Welsh ambulance service 'turns corner' on response time
The Welsh ambulance service has "turned the corner" when it comes to response times, its head has said.
Latest figures show better responses to the most urgent calls for the third month in a row.
Chief executive Tracy Myhill said staff morale and attendance had improved and there were fewer handover delays at hospital.
A project in the worst-performing area in the south Wales valleys has brought a big improvement inside a month.
The Welsh government has set a target of 65% of ambulances responding to Category A life-threatening calls within eight minutes.
In March, 52.8% of ambulances, across Wales, arrived within this window. In February crews hit the target 51.2% of the time.
But last December's figures were the worst on record, at just 42.6%.
The service is also now publishing the response times to those 999 calls graded critical.
In February, 62.7% of so-called Red 1 calls - immediately life-threatening - were answered within eight minutes.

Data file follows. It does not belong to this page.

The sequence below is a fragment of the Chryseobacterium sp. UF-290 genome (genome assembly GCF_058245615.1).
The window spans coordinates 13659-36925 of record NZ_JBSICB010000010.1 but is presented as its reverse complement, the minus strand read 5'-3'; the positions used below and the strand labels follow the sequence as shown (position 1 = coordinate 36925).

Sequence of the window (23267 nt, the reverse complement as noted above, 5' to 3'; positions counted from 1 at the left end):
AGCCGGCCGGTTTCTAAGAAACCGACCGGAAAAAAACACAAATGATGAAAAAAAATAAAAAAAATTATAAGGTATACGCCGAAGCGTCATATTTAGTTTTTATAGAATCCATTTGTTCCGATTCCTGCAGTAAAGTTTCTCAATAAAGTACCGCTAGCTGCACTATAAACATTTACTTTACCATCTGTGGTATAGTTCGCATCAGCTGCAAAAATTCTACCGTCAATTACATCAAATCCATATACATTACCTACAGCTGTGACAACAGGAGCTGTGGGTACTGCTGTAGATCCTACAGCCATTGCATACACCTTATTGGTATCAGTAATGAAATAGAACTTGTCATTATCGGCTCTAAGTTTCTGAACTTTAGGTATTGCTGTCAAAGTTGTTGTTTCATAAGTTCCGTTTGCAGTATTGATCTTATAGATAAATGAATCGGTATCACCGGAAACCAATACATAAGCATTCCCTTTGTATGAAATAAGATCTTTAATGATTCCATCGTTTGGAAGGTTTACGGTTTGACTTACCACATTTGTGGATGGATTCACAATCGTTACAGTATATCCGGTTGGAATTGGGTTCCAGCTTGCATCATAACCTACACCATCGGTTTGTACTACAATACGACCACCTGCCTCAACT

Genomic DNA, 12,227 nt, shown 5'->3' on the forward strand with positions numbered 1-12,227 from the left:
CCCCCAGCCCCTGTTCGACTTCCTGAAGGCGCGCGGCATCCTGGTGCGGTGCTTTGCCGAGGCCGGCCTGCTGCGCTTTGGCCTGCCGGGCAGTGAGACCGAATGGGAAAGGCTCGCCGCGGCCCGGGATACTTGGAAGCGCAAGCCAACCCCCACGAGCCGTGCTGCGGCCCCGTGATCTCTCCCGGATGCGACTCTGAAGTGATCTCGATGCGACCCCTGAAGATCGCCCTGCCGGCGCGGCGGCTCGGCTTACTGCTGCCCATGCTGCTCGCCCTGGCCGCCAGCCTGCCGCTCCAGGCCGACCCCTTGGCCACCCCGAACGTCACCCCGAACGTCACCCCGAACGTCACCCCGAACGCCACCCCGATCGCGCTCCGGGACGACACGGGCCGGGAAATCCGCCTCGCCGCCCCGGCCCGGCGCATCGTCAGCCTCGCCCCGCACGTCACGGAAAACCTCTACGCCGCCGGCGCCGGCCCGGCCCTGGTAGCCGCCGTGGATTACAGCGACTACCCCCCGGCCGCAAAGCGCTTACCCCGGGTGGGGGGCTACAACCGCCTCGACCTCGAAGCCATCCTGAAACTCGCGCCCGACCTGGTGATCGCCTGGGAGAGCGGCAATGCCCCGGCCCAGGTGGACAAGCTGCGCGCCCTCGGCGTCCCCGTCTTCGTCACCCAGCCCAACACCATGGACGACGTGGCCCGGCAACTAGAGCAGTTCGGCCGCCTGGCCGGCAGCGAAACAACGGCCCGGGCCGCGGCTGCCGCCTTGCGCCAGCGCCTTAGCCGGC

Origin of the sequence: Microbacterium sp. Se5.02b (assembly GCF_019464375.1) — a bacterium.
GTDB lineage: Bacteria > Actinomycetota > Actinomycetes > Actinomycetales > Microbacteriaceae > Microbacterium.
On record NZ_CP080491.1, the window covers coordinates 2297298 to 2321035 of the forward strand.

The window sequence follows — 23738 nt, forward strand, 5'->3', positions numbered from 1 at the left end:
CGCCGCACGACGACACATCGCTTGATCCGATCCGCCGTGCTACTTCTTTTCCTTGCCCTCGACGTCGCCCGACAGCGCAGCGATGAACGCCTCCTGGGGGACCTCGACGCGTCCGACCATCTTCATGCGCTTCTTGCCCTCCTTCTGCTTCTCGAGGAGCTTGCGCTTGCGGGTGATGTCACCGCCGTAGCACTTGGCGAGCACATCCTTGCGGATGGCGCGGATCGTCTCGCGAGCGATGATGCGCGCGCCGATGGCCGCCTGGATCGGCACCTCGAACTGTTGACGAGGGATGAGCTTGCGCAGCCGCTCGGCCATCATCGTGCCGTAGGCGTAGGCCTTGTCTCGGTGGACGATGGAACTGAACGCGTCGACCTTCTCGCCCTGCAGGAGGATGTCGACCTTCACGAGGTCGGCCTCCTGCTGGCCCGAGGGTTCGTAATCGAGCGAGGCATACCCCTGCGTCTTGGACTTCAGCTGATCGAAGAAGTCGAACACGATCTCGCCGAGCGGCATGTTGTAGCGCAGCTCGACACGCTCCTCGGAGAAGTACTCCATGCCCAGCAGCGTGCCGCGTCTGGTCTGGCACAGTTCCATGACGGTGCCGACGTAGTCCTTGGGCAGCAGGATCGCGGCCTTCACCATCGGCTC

In March that figure had risen to 65.3%.
Ms Myhill told BBC Wales: "I'm seen a continuing improvement.
"I said from the start I wanted to transform the organisation. Month on month we're going in the right direction," she said.
"I can see real differences in this organisation - in staff motivation, in relationships with health boards, in the focus on handovers and in engaging with the public in only using the service when they really need to.
"There's not one thing I would isolate - staff morale and attendance is improving, recruitment is progressing and handover delays are decreasing, it's all contributing."
Meanwhile, a trial aimed at improving response times in the worst performing areas has also been bringing results.
The Explorer project has been ring-fencing ambulances based in Rhondda Cynon Taf and Merthyr so they do not get redeployed out of the area.
It has seen the number of ambulances responding within the eight-minute window rise from 46.2% to 60% within a month.